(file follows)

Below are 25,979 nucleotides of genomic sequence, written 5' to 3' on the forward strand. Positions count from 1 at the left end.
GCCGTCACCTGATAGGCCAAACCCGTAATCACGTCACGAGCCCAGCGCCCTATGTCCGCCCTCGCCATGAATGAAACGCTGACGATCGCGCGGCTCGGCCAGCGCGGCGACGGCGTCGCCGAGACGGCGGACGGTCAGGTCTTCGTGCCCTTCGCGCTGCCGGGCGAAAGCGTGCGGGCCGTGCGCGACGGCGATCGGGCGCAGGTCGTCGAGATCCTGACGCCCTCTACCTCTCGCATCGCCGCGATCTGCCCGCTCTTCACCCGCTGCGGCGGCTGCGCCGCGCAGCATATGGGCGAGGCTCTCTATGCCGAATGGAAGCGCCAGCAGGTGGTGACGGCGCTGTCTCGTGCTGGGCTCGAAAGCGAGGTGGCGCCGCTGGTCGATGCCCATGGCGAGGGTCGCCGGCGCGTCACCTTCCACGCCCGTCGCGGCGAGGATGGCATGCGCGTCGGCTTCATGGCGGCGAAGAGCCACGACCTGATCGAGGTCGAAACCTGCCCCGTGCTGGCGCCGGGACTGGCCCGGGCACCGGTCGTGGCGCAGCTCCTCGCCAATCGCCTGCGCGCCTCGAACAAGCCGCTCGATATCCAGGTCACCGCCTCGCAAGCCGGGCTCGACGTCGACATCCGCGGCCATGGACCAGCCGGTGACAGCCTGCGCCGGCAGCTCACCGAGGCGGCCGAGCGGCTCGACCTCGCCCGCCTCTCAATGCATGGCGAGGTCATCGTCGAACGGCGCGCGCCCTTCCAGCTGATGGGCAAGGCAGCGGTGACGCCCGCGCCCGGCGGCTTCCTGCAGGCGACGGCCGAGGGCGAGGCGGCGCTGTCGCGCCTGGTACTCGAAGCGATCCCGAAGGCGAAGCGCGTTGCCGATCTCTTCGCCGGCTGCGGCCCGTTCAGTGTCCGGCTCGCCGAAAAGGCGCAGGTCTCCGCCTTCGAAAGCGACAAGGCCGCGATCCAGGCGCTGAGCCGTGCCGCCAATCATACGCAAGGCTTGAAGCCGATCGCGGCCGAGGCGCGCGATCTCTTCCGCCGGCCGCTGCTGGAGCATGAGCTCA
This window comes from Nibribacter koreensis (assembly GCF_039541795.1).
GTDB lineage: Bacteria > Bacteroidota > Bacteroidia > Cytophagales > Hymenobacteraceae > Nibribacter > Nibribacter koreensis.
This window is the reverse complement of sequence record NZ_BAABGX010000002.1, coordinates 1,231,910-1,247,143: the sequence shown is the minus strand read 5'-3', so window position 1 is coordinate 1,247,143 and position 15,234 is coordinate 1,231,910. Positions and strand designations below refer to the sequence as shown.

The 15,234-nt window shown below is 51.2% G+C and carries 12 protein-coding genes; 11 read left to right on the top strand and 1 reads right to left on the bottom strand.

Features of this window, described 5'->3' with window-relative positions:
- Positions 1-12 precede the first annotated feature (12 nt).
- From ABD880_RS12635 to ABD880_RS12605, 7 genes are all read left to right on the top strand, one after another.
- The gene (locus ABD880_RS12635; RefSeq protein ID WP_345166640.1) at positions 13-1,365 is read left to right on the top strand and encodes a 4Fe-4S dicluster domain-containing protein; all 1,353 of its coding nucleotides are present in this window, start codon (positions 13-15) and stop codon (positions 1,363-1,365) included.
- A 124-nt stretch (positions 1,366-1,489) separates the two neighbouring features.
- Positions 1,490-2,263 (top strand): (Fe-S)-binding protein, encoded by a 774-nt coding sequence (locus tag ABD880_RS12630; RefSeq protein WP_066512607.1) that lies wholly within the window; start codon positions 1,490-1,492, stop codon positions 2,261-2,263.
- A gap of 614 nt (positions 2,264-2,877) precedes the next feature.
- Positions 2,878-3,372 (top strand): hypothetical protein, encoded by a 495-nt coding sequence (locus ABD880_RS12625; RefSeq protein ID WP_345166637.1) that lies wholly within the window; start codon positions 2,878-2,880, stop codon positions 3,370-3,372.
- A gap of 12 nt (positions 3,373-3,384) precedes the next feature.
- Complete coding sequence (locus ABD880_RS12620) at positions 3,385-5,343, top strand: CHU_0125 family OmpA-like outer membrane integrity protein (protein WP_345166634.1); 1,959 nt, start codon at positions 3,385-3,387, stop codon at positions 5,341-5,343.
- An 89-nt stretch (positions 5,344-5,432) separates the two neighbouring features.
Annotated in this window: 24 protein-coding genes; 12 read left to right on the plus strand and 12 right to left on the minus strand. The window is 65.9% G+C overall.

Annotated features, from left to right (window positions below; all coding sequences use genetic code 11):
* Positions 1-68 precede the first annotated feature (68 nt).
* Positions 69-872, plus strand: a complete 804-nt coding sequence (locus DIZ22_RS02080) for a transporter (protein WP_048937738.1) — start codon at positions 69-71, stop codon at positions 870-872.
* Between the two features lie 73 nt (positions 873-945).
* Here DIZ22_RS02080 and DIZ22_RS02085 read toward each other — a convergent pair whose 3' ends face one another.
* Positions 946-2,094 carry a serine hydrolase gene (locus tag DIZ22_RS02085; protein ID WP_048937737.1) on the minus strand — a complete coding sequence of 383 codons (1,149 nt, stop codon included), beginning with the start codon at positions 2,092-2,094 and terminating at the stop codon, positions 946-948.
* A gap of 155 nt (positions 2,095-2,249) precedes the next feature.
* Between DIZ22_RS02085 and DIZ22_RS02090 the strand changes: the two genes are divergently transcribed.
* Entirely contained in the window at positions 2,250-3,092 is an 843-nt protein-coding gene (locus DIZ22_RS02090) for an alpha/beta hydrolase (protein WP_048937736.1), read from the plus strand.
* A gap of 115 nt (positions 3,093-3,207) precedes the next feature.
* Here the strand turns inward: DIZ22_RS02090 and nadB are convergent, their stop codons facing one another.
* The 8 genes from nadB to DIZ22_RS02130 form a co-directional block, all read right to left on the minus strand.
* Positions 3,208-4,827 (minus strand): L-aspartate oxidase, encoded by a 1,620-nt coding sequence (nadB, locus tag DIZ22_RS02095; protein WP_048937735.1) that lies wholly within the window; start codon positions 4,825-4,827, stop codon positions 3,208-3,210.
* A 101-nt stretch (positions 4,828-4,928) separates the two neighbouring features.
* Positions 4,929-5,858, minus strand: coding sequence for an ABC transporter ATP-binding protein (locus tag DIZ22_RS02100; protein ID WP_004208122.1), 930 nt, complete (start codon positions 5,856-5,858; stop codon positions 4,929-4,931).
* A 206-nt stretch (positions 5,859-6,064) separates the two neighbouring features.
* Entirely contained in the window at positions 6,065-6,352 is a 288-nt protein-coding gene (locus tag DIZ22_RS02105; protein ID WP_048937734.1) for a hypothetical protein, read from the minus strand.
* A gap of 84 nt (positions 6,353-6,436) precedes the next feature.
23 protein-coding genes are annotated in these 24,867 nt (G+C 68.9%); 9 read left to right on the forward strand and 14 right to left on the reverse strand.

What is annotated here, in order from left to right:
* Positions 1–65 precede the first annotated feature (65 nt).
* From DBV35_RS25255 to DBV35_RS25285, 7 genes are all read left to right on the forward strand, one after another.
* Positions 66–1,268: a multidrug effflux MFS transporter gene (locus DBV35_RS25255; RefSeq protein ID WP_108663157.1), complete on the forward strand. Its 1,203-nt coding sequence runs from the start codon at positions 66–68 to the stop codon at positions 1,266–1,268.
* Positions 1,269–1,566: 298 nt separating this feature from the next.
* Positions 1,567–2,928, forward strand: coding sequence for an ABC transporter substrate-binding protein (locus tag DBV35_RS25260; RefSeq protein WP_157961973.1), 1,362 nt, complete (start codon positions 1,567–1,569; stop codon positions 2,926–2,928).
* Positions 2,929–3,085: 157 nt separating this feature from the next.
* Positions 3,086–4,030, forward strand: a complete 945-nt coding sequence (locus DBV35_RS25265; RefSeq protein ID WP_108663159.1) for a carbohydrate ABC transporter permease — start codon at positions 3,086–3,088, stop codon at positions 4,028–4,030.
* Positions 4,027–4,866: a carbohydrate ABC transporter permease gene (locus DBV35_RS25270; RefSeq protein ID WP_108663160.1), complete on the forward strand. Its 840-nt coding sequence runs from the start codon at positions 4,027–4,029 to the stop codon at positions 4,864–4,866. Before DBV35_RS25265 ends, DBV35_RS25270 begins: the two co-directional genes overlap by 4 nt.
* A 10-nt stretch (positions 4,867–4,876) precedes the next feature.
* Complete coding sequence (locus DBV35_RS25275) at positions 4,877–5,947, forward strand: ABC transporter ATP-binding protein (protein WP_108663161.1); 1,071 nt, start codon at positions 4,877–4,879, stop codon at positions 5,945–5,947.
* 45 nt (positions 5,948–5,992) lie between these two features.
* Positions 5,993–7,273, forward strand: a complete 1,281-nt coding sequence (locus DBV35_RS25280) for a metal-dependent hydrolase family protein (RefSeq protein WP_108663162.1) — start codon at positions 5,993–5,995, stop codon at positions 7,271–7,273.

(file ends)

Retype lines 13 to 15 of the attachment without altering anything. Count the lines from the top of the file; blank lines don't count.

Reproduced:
- A gap of 614 nt (positions 2,264-2,877) precedes the next feature.
- Positions 2,878-3,372 (top strand): hypothetical protein, encoded by a 495-nt coding sequence (locus ABD880_RS12625; RefSeq protein ID WP_345166637.1) that lies wholly within the window; start codon positions 2,878-2,880, stop codon positions 3,370-3,372.
- A gap of 12 nt (positions 3,373-3,384) precedes the next feature.